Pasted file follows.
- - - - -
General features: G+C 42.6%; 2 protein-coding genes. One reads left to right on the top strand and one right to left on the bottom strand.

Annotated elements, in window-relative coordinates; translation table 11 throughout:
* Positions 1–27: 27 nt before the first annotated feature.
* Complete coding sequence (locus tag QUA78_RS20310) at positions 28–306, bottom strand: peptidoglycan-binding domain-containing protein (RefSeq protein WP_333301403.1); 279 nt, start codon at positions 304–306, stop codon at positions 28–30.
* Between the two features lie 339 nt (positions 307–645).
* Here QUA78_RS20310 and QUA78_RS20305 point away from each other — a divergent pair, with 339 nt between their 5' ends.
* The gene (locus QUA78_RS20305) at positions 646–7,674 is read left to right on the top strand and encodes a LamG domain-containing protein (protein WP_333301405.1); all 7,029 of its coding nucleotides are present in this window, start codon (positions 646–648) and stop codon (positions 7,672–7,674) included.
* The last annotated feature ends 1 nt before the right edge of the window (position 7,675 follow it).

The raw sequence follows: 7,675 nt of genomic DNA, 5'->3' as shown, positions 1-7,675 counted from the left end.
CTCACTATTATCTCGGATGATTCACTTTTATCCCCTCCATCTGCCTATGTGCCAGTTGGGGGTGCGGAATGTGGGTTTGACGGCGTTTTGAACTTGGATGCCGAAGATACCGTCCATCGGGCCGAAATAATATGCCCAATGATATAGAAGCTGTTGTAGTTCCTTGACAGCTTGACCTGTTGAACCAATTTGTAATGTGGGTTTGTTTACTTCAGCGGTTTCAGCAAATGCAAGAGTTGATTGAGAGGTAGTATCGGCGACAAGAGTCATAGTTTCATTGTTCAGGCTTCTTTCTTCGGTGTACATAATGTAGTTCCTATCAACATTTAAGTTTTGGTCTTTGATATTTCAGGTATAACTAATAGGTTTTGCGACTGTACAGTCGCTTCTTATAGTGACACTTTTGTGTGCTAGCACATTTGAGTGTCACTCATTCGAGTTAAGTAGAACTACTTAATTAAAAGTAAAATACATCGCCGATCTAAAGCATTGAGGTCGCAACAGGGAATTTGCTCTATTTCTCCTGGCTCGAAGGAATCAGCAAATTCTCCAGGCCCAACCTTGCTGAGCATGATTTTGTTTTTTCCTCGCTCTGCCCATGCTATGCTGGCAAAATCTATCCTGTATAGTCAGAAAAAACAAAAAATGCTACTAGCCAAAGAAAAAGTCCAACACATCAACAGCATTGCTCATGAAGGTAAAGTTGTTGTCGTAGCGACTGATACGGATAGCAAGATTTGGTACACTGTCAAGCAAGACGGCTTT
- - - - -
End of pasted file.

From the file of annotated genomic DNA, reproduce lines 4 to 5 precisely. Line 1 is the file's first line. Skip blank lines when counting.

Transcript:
* Complete coding sequence (locus tag QUA78_RS20310) at positions 28–306, bottom strand: peptidoglycan-binding domain-containing protein (RefSeq protein WP_333301403.1); 279 nt, start codon at positions 304–306, stop codon at positions 28–30.
* Between the two features lie 339 nt (positions 307–645).